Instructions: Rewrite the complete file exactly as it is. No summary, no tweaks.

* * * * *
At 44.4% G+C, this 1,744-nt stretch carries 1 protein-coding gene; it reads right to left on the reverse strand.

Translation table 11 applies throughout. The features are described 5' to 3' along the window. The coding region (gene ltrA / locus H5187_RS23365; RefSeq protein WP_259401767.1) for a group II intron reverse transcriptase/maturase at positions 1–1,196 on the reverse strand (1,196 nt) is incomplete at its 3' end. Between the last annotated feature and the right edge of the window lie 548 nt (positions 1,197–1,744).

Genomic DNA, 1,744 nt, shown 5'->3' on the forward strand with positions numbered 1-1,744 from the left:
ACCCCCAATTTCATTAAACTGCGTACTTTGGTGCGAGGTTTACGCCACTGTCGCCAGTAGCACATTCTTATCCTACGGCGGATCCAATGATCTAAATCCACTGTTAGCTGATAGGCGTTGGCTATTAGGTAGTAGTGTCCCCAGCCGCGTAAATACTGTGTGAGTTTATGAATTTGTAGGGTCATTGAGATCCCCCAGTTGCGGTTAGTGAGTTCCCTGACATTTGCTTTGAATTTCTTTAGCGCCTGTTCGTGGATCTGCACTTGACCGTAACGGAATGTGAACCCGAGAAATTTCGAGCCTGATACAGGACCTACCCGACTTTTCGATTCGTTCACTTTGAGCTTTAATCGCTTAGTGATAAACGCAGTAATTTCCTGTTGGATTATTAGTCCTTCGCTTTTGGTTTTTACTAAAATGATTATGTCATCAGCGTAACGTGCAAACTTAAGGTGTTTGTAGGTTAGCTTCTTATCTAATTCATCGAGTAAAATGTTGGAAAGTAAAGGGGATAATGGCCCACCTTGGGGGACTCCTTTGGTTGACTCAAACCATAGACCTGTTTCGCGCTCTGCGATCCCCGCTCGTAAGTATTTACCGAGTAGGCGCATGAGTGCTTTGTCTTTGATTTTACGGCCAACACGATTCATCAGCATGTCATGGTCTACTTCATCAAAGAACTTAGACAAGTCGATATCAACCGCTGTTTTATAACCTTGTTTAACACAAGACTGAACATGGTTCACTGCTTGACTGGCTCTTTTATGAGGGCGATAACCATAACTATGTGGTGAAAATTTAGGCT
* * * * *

At 44.4% G+C, this 1,744-nt stretch carries 1 protein-coding gene; it reads right to left on the reverse strand.

Translation table 11 applies throughout. The features are described 5' to 3' along the window. The coding region (gene ltrA / locus H5187_RS23365; RefSeq protein WP_259401767.1) for a group II intron reverse transcriptase/maturase at positions 1–1,196 on the reverse strand (1,196 nt) is incomplete at its 3' end. Between the last annotated feature and the right edge of the window lie 548 nt (positions 1,197–1,744).

Genomic DNA, 1,744 nt, shown 5'->3' on the forward strand with positions numbered 1-1,744 from the left:
ACCCCCAATTTCATTAAACTGCGTACTTTGGTGCGAGGTTTACGCCACTGTCGCCAGTAGCACATTCTTATCCTACGGCGGATCCAATGATCTAAATCCACTGTTAGCTGATAGGCGTTGGCTATTAGGTAGTAGTGTCCCCAGCCGCGTAAATACTGTGTGAGTTTATGAATTTGTAGGGTCATTGAGATCCCCCAGTTGCGGTTAGTGAGTTCCCTGACATTTGCTTTGAATTTCTTTAGCGCCTGTTCGTGGATCTGCACTTGACCGTAACGGAATGTGAACCCGAGAAATTTCGAGCCTGATACAGGACCTACCCGACTTTTCGATTCGTTCACTTTGAGCTTTAATCGCTTAGTGATAAACGCAGTAATTTCCTGTTGGATTATTAGTCCTTCGCTTTTGGTTTTTACTAAAATGATTATGTCATCAGCGTAACGTGCAAACTTAAGGTGTTTGTAGGTTAGCTTCTTATCTAATTCATCGAGTAAAATGTTGGAAAGTAAAGGGGATAATGGCCCACCTTGGGGGACTCCTTTGGTTGACTCAAACCATAGACCTGTTTCGCGCTCTGCGATCCCCGCTCGTAAGTATTTACCGAGTAGGCGCATGAGTGCTTTGTCTTTGATTTTACGGCCAACACGATTCATCAGCATGTCATGGTCTACTTCATCAAAGAACTTAGACAAGTCGATATCAACCGCTGTTTTATAACCTTGTTTAACACAAGACTGAACATGGTTCACTGCTTGACTGGCTCTTTTATGAGGGCGATAACCATAACTATGTGGTGAAAATTTAGGCT